How Fans Revived 'Subspace,' a Forgotten 20-Year-Old Game About Spaceships

An abandoned online gaming pioneer is now playable again on Steam.

|
Jul 6 2015, 3:00pm

SubSpace's original box art. Credit: Wikipedia

Digital distribution platforms like Steam are supporting games that we'd never play if they had to be pressed to a disc, but even in this brave new world of tiny games about building bridges and dating pigeons, Subspace Continuum still stands out as an oddity.

The 2D, multiplayer spaceship combat game, which hit Steam on Friday, was first released in 1997 by Virgin Interactive Entertainment (VIE) as SubSpace. There's no shortage of retro games on Steam, but they always arrive on the platform by way of the original publisher or a new intellectual property holder hoping to make an easy buck off of work that was done years ago.

The difference is that there's no publisher bringing Subspace Continuum to Steam. Instead, it's the result of an organized effort by loyal players who've stuck with the game for 20 years.

"We survive with the help of our players and our own contributions, so we're completely independent when it comes to keeping this game going and the servers it runs on."

If you've played the Atari classic Asteroids, you have a basic understanding of SubSpace. You have an overhead perspective of a spaceship you use to thrust around and shoot. SubSpace innovated by bringing this instantaneous action online, against other people, over 28.8K modems. Subspace was also special in that it allowed players to modify the game, creating their own "zones," with different rules, levels, and art assets.

Rod Humble, who's better known for his work on The Sims franchise, MMO EverQuest, and who was CEO of Second Life creator Linden Lab from 2011-2014, was executive producer and co-designer on SubSpace.

"For the time it was very easy to drop in and out of a game and it could support a decent amount of players at once," Humble told me. "I think it was also immediately understandable in terms of mechanics. Newtonian movement like that is inherently pleasant to control and the simple idea of your shields, turbo, and guns sharing the same energy reserve is pretty powerful."

After a two-year testing period, SubSpace launched in 1997 with 150,000 regular players and privately hosted servers. It was well received, but VIE shut down in 1998. Most of its assets were acquired by giant game publisher Electronic Arts, but not SubSpace, which seemingly became abandonware at that point.

"The fans pretty much took over after Virgin Interactive shut down and put in a huge amount of work," he said. "I have no idea as to the status of the rights, I am just pleased for the community that they are still able to play and grow the game."

It's hard to track its history from there on because it's told by internet communities and amateur historians, not corporations, but here are the broad strokes: players kept the game alive by hosting their own servers after VIE shut down, but it was riddled with technical issues and cheaters. In 2001, a group of programmers including SubSpace enthusiast Priit Kasesalu, best known for his contributions to file sharing software Kazaa and Skype, released Subspace Continuum, a clone of the original game client with new features that brought order to the galaxy by making it harder to cheat.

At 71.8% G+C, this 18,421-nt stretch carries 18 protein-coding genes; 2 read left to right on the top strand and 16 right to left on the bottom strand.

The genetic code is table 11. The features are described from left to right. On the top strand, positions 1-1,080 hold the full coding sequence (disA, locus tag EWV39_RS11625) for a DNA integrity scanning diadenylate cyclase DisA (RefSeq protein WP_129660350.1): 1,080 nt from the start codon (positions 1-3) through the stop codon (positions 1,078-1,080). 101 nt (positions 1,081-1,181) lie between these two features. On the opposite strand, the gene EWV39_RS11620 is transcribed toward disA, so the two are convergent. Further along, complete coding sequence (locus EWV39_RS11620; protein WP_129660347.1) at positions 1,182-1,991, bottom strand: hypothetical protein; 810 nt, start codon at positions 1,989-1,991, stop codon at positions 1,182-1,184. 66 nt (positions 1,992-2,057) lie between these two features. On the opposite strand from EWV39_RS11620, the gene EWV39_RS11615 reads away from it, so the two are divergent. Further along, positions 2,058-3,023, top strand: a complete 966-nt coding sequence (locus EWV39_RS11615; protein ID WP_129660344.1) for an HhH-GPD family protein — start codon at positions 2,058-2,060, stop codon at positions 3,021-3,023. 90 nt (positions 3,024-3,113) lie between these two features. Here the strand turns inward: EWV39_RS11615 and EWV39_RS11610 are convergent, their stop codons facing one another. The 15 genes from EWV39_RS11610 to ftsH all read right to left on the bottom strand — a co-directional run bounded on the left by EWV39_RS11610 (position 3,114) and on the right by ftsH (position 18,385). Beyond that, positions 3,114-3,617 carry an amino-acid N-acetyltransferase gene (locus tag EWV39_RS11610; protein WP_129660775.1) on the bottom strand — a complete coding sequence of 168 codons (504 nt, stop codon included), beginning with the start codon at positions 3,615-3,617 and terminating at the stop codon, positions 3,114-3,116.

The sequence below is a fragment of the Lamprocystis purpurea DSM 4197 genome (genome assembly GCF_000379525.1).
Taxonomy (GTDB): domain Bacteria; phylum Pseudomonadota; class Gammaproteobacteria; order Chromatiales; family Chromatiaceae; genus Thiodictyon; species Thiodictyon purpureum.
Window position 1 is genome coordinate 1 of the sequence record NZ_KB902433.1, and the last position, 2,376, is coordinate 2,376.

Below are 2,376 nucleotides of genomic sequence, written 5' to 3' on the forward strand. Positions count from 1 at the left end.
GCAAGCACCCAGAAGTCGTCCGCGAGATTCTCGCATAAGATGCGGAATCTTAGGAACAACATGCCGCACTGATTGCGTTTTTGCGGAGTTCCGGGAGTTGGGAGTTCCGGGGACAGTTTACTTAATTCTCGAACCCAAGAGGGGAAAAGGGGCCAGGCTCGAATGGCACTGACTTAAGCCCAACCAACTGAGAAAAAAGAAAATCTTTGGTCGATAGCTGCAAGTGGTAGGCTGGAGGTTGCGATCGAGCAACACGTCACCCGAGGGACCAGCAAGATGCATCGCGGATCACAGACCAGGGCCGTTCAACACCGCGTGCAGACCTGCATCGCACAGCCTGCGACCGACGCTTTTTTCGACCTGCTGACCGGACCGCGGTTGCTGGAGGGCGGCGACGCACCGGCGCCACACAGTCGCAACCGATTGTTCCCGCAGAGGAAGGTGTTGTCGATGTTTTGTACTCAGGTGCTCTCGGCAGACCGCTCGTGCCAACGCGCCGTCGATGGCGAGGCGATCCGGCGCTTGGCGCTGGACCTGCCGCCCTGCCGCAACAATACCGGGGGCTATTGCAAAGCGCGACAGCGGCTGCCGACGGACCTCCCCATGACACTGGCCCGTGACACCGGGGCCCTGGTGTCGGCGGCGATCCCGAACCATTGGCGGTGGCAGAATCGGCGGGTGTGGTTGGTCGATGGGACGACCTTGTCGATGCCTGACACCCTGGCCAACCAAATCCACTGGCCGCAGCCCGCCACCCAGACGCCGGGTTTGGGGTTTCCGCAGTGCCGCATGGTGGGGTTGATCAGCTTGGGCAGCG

Image: Steam

Subspace Continuum was still divided into different zones, which were maintained and managed by players. In an effort to rekindle interest in a dwindling community, the most popular of these zones, SSCU Trench Wars, organized the effort to get SubSpace Continuum on Steam via Greenlight, a program by which users can vote to add games to the store.

"We are a 100 percent non-profit organization," the head of public relations for SSCU Trench Wars, who goes by the online handle "the block," told me. "We survive with the help of our players and our own contributions, so we're completely independent when it comes to keeping this game going and the servers it runs on."

There are approximately 300 players concurrently in the game at any given moment

According to the block, SSCU Trench Wars is allowed to put Subspace Continuum on Steam as long it's free-to-play, with no monetization hooks of any kind. Nobody's making money here. They just want you to play it.

"It's because of the love for this game that we make these kind of efforts and that we're still alive today," he said. "We will never allow anyone to pay for this game, not through Steam, nor through any other source on the Internet."

The hope is that making Subspace Continuum available on Steam will get more players into the game, because there aren't many left at the moment, dedicated as they may be.

According to a site that tracks Subspace players across different zones, there are approximately 300 players concurrently in the game at any given moment, and the block estimates that the player community overall is between 2,000 to 3,000.

Getting the game on Steam doesn't guarantee anything, and it could even introduce issues the Subspace Continuum community didn't have to deal with until now. For example, some user-made variants are inspired by Mario Kart, which is owned by Nintendo, a company that's known for getting litigious about this kind of thing. The block said Subspace players consider variants like that to be fan art, and that they shouldn't be a problem for that reason.

But being sold through Steam does make the game more visible, and much easier to download and play. Hopefully, it's enough to keep its community going, if only to preserve this weird little part of gaming history.

You can get Subspace Continuum from Steam for free.